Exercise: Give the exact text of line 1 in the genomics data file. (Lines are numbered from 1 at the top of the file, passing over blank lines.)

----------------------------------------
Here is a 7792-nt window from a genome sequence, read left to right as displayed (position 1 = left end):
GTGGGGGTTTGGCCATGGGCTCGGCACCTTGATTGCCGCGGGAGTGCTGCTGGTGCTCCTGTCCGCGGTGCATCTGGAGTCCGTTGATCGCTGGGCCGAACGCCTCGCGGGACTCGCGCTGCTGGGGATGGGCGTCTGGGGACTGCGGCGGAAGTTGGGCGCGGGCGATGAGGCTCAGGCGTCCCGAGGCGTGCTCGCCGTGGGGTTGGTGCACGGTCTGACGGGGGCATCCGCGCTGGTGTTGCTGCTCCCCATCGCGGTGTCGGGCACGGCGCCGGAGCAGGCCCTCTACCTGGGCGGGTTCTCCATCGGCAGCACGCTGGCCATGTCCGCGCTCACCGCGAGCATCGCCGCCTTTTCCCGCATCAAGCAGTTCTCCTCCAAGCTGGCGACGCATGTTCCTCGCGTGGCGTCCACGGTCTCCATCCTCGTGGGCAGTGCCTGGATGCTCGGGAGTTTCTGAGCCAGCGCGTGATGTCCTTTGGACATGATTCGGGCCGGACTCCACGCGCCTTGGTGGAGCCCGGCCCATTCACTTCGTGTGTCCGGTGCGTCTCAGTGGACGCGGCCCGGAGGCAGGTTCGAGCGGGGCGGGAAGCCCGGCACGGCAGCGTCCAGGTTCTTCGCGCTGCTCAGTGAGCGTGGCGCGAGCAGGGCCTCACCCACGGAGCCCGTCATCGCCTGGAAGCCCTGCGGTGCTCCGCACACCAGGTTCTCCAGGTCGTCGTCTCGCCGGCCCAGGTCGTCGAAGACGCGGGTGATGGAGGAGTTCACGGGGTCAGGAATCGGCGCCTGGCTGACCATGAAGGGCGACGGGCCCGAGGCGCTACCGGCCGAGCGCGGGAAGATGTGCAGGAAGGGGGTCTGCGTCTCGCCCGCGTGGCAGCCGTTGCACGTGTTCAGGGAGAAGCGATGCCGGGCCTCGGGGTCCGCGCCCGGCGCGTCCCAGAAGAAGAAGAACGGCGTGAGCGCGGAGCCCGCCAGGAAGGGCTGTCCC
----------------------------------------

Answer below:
Here is a 7792-nt window from a genome sequence, read left to right as displayed (position 1 = left end):